A performance piece at Fest will commemorate Anene Booysen

Genna Gardini and KolekaPutuma in the riveting production of Walk. Pictures: Catherine Trollope
Genna Gardini and KolekaPutuma in the riveting production of Walk. Pictures: Catherine Trollope

In 2012, India was shaken to its core by the brutal gang rape and murder of 23-year-old physiotherapy intern Jyoti Singh Pandey. Her attackers killed her after keeping her captive on a bus in Delhi for hours. Back home, in 2013, 17-year old Anene Booysen was found dead at a construction site in Bredasdorp, a small town in the Western Cape. Both young womxn were left disemboweled, a horrific fact that traumatised their families and communities.

Inspired by renowned Indian-born performance artist Maya Krishna Rao, University of Cape Town (UCT) drama department Professor Sara Matchett has created a South African performance of Rao’s piece to tackle issues of femicide, and the rapes and assaults womxn endure every day.

During a phone chat with #Trending this week, Matchett explained how a five-year journey led to a production that audiences are not likely to forget when it shows at the National Arts Festival in Grahamstown later this month.

“I do a lot of research and work in India and, on one of my trips in 2012, I met Rao, who’s a very prolific Indian set artist based in Delhi. We both had a passion for doing work around womxn, walking and water.

“In February 2013, after the gang rapes of Booysen and Pandey, Maya surreptitiously sent me an email telling me about the work she made in response to Pandey’s murder.”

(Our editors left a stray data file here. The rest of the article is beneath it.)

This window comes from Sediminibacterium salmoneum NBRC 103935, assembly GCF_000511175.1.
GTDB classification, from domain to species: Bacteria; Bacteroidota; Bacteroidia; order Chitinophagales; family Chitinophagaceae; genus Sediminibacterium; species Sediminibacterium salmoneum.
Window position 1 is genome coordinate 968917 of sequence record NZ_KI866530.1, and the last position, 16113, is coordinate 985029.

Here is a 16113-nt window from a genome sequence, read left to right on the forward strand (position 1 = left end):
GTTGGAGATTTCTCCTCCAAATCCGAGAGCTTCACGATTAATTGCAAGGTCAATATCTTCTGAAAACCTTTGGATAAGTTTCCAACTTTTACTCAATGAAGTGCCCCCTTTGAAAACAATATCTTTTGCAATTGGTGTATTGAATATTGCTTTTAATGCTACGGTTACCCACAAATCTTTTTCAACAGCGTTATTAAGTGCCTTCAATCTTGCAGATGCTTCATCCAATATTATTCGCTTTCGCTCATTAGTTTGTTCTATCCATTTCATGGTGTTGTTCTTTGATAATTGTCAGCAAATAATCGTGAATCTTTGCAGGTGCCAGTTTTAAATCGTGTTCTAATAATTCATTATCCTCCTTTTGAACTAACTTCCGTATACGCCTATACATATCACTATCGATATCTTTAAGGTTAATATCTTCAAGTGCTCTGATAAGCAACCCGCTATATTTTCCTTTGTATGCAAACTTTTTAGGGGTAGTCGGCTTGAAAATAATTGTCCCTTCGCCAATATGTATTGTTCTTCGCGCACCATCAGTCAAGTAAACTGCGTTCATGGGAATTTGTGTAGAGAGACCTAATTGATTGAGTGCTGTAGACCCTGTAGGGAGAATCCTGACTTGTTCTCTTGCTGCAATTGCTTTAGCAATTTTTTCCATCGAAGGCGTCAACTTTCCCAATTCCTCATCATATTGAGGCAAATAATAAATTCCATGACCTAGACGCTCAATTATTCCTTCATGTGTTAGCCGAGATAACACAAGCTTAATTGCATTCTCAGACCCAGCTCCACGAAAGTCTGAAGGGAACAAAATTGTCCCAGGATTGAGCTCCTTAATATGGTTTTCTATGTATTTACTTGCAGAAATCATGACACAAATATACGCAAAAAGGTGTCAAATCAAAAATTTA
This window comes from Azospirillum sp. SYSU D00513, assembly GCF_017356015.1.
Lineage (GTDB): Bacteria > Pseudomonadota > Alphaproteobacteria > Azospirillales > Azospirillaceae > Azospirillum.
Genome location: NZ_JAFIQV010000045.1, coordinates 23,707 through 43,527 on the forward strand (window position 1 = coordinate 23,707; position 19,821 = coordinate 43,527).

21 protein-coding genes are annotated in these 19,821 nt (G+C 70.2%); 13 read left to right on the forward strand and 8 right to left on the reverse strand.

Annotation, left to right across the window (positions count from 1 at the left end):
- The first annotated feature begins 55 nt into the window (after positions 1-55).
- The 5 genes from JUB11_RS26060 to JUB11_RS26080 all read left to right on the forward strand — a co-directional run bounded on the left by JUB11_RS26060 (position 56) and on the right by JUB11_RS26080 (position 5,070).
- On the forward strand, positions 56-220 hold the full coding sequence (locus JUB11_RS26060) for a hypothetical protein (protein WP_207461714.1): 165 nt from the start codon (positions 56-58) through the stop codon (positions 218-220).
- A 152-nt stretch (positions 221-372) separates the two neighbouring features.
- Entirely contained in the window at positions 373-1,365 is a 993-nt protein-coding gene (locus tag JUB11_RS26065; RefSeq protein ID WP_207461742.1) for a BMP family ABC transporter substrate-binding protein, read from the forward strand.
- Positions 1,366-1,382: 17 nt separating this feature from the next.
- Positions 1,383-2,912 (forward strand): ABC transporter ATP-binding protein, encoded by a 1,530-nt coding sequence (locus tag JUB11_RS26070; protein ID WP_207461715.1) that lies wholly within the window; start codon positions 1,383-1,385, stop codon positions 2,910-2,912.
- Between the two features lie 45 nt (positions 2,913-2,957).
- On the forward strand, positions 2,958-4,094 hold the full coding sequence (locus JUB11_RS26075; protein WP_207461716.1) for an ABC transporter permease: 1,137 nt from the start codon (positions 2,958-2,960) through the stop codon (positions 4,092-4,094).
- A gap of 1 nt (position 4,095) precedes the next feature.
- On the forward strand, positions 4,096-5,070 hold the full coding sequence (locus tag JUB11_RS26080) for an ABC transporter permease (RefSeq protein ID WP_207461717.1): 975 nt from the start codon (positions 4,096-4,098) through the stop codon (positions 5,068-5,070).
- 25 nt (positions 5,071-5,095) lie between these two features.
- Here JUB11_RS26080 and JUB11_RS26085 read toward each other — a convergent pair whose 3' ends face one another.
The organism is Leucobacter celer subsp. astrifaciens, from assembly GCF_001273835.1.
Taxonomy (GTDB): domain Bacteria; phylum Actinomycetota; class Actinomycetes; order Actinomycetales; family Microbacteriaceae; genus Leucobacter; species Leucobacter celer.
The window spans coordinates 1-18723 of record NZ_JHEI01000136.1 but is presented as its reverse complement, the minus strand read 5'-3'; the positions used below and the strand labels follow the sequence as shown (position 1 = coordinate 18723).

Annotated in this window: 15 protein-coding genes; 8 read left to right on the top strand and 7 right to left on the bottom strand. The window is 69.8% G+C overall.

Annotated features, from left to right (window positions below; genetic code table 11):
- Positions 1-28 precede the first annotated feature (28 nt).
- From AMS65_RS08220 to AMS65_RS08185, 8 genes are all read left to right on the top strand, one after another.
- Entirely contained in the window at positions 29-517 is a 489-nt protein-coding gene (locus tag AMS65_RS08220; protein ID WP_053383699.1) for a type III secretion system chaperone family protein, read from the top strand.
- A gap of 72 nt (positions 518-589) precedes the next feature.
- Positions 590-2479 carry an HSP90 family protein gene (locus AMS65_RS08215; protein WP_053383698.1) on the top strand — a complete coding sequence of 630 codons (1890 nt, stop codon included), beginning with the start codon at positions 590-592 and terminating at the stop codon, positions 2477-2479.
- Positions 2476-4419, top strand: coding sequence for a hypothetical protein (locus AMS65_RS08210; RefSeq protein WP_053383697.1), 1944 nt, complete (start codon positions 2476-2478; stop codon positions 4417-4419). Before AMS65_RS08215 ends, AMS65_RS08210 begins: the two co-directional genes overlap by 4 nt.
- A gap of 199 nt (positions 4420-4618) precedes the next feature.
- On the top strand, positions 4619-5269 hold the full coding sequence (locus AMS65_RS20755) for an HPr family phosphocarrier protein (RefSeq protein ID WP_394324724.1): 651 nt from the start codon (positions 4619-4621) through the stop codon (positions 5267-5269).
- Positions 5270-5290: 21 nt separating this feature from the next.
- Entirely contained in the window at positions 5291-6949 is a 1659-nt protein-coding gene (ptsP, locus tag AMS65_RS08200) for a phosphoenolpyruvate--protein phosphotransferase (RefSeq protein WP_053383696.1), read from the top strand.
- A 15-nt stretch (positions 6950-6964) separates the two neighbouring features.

The email linked to a YouTube video of Rao performing Walk at the Jaipur Literary Festival, a performance Matchett found incredibly compelling.

“She was in a tracksuit with her silver hair and a mic, and I watched this in awe. I told her that we had to do something. I told her I would put together women-identified performers and I was very clear that I also needed to perform.”

That was the starting point of their collaboration.

Some of the students and artists Matchett approached included Koleka Putuma, Rehane Abrahams, Siphumeze Khundayi, Nolufefe Ntshuntshe, Genna Gardini and Lukhanyiso Skosana – who all form part of the piece.

“I felt compelled, I felt like my whole body needed to make a work that speaks to the rape culture and gender violence in South Africa. Also to address dealing with this constant fear as women. Our bodies live in constant fear of violation,” says Matchett.

“I gave them the YouTube clip and told them to go away and conceptualise something, and a few weeks later we all got together with an idea as a starting point.”

Each performer’s piece has become an offering of a combined performance installation piece.

“We performed for the first time in February 2014 at the Bindery Lab at UCT, and we knew that we wanted the audience who were made up of students to walk. We wanted to shift spaces.”

Walk sees the audience walk alongside the performers, which adds to the power behind the message of the piece – that womxn cannot be free to walk alone in a society in which they are constantly targets.

“There’s not much speech in the piece, and there’s no ending. So when we perform, we just walk off, which leaves the audience with unusual feelings; that feeling that there is no end, which speaks to how we as womxn feel – that there is no end to our fear.

“I did a solo version in India in Bhopal, with a recording of Koleka’s poem in the background.”

When it shows in Grahamstown, it will be at the Atherstone Room in the botanical gardens.

“We will basically only have the day before we start our first performance to sort of work out how we are going to set ourselves up.

“It’s just amazing to see the different spaces that we work in because that often forms the basis of our performance,” she says.

“Ultimately, I would like to stop performing this because it obviously speaks to our violence in society, but when that can happen, we do not know.”


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